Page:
Book Review: Physiological

Plant Ecophysiology. Prasad, M.N.V. 1997. ISBN 0-471-13157-1(cloth US$89.95) 542pp. John Wiley & Sons, 605 Third Ave., New York NY 10158.
- The usual problem with edited books is that they lack in coherence, betraying the fact that they have been assembled by asking a variety of people to come up with whatever they could under the general guidelines suggested by the title of the book. "Plant Ecophysiology" is a welcomed partial exception to this pattern. To the credit of the editor, the volume really reads almost as a unified organic whole, and the sequence of chapters actually makes sense.

Mind you, this is not the kind of book you would necessarily read from beginning to end. On the other hand, it does represent a very convenient and well organized compendium of recent research in the general field of plant ecological physiology (or physiological ecology, depending on where you would rather put the emphasis). The volume is divided in two major parts, the first one on natural abiotic factors influencing plant growth and performance, the second one concerned with anthropogenic biotic factors. I guess my major discomfort with the whole enterprise is actually due to this bizarre subdivision. Why is it that abiotic factors are natural, and biotic factors are anthropogenic? Ever heard of intra- and inter-specific competition, anyone?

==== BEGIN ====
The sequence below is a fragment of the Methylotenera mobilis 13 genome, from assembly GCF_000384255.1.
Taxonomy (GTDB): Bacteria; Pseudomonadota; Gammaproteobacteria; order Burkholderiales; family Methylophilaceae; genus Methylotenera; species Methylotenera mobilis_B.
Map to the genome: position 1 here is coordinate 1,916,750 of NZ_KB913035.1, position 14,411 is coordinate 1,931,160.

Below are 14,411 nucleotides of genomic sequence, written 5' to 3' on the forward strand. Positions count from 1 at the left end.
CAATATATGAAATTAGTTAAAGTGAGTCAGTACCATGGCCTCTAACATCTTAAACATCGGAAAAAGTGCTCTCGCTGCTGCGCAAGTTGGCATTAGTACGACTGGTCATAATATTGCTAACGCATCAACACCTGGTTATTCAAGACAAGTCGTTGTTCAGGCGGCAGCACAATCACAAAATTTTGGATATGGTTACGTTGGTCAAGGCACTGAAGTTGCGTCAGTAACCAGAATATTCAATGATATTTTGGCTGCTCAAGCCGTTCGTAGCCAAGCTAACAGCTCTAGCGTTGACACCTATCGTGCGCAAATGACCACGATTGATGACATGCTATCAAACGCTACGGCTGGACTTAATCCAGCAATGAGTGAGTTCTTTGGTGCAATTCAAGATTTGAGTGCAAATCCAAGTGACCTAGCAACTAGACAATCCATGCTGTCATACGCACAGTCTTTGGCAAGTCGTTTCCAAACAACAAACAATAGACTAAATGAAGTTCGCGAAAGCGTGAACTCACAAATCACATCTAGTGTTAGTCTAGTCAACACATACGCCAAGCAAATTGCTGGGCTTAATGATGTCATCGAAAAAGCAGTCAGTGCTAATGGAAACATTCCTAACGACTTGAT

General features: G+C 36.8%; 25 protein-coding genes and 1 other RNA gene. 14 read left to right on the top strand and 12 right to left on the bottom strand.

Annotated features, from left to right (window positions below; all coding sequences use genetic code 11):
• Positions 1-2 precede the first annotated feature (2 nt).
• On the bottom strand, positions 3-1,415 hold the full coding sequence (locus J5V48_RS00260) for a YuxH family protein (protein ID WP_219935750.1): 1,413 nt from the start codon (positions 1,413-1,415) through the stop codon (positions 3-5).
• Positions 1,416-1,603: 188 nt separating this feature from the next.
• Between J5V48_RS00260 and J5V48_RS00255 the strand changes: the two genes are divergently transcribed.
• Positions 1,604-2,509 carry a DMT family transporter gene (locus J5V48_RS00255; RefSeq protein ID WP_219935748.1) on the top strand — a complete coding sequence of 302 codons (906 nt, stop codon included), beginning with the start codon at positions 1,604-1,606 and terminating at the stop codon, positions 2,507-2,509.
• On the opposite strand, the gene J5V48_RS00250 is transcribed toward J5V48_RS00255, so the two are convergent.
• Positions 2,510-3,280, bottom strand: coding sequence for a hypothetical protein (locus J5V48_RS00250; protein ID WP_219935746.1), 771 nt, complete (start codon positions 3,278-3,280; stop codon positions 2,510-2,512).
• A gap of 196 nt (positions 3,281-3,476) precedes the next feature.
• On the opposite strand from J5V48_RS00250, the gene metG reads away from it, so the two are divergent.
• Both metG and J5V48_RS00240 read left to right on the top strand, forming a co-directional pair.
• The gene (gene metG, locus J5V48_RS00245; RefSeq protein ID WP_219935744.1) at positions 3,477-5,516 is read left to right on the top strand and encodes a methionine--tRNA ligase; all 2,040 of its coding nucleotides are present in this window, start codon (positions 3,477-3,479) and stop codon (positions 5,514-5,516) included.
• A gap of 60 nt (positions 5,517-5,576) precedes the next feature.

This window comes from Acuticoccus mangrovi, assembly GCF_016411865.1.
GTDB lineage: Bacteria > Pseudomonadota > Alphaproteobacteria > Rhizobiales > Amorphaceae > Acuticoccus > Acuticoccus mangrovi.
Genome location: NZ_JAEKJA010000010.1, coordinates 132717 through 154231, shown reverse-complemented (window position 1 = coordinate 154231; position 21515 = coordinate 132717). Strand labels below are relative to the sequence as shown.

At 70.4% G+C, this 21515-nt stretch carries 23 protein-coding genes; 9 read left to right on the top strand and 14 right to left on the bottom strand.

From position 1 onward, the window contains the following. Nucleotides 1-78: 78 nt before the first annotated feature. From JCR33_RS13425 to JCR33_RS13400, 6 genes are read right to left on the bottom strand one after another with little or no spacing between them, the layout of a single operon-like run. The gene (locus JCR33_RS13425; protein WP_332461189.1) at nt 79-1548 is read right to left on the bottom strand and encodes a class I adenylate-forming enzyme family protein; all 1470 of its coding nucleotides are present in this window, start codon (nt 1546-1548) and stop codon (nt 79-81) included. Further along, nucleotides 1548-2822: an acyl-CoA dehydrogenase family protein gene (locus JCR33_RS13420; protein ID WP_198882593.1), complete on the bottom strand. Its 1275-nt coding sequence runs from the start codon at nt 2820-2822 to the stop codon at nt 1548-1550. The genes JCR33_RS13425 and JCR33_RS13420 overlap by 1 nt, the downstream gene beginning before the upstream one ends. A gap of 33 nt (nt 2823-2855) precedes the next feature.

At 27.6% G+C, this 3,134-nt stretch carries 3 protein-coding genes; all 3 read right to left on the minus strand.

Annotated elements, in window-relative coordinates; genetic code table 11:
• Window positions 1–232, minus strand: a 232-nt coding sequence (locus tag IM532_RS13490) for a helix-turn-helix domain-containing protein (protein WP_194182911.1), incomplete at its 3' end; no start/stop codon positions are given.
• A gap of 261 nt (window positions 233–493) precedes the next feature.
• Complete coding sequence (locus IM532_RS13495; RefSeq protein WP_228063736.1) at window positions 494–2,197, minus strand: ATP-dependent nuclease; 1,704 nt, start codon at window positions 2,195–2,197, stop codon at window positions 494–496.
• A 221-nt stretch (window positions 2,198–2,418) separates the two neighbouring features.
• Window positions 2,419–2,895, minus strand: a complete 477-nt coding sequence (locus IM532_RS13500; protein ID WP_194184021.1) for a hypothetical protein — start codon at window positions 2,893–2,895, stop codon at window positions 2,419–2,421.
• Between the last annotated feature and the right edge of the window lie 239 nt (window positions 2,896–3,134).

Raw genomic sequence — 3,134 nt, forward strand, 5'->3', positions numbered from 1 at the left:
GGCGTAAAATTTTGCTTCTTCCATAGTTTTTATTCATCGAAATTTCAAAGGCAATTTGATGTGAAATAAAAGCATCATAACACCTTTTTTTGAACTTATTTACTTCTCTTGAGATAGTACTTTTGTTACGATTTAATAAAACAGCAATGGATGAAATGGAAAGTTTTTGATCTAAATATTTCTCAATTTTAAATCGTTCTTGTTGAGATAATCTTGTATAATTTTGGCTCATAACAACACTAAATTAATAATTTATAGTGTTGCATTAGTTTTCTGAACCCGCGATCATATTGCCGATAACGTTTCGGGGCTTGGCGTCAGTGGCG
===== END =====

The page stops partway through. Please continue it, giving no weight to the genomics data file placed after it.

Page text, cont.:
Be as it may, I think there is a marked difference in the quality and interest of the two parts of the volume, with the human-centered portion being on the loosing side (but then again, I tend to be attracted to "basic" research, so I must confess a bias to begin with). The first part of "Plant Ecophysiology" is made of eight chapters exploring the influences on plant life of an important, albeit incomplete, series of abiotic factors. Two chapters are devoted to light, one in general to different aspects of light perception and availability, the second one specifically to UV-B radiation. The following two chapters are concerned with temperature, the first one on the effects of chilling and freezing, the second one on the response to high temperature. We then have three chapters about water: response to drought conditions, to flooding, and to salt stress. The concluding contribution deals with trace metals and the evolution of resistance to extreme heavy metals abundance. The overall theme underlying these writings is to span the whole gamut between the effects that a particular environmental challenge has at the phenotypic level down to the types of physiological reactions the plant puts into place to minimize the abiotic stress, and finally to the molecular mechanisms underlying such physiological responses. This is an emerging trend in modern biology, whereby previously disparate and almost independent disciplines such as molecular biology, physiology, anatomy, and recently even evolutionary biology, contribute to each other and toward the common goal of a better understanding of the functioning of living organisms. This approach is taken in a remarkable even fashion throughout the first part of the book, and makes each chapter a fascinating and useful introduction to a large field of active investigation. I gladly advised a couple of my students who are beginning to shop around for a thesis project to dwell into some of the chapters on abiotic factors.